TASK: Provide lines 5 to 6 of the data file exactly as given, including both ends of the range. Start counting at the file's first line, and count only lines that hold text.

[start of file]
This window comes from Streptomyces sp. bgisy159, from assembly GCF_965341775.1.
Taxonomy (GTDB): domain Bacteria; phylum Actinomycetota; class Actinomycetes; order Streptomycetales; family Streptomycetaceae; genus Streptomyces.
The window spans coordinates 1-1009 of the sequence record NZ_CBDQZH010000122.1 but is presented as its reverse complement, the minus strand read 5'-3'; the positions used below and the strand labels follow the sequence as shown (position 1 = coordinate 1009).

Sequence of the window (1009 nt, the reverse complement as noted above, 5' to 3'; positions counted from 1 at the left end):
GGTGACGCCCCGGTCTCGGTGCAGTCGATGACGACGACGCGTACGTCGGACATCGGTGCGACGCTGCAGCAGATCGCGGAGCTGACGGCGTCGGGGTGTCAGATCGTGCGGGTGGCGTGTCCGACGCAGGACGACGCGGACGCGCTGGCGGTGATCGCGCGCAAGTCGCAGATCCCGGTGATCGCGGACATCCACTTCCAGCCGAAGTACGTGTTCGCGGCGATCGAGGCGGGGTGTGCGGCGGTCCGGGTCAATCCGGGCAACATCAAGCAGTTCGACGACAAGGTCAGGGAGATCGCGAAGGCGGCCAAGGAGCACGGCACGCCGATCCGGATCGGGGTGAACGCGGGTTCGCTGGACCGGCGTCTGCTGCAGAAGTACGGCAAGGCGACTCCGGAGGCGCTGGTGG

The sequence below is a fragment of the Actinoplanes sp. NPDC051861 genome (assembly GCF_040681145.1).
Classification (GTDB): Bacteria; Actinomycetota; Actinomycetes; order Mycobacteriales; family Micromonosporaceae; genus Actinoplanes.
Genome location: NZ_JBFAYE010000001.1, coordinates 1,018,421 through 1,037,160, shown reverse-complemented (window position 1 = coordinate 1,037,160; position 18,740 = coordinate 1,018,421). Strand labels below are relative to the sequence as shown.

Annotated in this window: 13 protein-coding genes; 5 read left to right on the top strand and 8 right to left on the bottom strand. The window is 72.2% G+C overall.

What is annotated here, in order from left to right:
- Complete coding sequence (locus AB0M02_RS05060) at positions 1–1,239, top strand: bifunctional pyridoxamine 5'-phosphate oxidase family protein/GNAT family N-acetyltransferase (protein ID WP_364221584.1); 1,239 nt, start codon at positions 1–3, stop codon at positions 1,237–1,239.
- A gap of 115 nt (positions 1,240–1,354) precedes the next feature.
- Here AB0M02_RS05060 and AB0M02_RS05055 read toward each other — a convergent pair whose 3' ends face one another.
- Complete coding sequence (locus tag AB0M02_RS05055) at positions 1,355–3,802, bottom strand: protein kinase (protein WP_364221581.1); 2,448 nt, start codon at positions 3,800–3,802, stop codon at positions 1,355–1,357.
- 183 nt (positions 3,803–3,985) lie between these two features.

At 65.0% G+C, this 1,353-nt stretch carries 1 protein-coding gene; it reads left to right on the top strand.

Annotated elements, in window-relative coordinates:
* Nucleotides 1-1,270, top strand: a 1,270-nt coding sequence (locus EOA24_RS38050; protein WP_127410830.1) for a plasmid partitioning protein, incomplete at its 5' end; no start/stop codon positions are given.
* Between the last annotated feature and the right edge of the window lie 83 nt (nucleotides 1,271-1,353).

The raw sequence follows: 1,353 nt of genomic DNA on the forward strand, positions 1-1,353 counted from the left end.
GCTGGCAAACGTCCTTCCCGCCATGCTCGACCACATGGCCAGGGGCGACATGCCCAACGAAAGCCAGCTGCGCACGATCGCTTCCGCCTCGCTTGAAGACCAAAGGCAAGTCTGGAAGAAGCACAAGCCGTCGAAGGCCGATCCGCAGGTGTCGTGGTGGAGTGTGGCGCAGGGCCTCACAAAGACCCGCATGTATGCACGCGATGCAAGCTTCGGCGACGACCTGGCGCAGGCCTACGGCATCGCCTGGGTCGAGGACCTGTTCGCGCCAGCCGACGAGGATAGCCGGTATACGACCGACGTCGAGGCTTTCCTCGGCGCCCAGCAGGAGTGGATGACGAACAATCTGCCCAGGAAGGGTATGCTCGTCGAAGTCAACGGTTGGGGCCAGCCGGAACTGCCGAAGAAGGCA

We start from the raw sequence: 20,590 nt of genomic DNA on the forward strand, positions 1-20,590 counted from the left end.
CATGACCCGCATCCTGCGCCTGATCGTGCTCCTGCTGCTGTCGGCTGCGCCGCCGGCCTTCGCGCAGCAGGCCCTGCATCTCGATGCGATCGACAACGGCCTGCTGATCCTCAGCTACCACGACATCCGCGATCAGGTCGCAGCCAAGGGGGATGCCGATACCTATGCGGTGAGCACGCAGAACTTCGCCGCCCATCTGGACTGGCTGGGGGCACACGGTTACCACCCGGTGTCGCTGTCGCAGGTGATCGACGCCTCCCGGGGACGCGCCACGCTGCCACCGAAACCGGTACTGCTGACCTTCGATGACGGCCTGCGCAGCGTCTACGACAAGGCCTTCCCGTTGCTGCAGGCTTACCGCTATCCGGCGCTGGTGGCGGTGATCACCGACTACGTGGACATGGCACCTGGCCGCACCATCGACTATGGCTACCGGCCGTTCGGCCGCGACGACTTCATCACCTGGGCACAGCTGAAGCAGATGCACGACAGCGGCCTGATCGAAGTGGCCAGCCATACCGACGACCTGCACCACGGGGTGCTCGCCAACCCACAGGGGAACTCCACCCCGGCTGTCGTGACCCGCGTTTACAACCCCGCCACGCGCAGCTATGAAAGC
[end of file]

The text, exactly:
GGTGACGCCCCGGTCTCGGTGCAGTCGATGACGACGACGCGTACGTCGGACATCGGTGCGACGCTGCAGCAGATCGCGGAGCTGACGGCGTCGGGGTGTCAGATCGTGCGGGTGGCGTGTCCGACGCAGGACGACGCGGACGCGCTGGCGGTGATCGCGCGCAAGTCGCAGATCCCGGTGATCGCGGACATCCACTTCCAGCCGAAGTACGTGTTCGCGGCGATCGAGGCGGGGTGTGCGGCGGTCCGGGTCAATCCGGGCAACATCAAGCAGTTCGACGACAAGGTCAGGGAGATCGCGAAGGCGGCCAAGGAGCACGGCACGCCGATCCGGATCGGGGTGAACGCGGGTTCGCTGGACCGGCGTCTGCTGCAGAAGTACGGCAAGGCGACTCCGGAGGCGCTGGTGG

The sequence below is a fragment of the Actinoplanes sp. NPDC051861 genome (assembly GCF_040681145.1).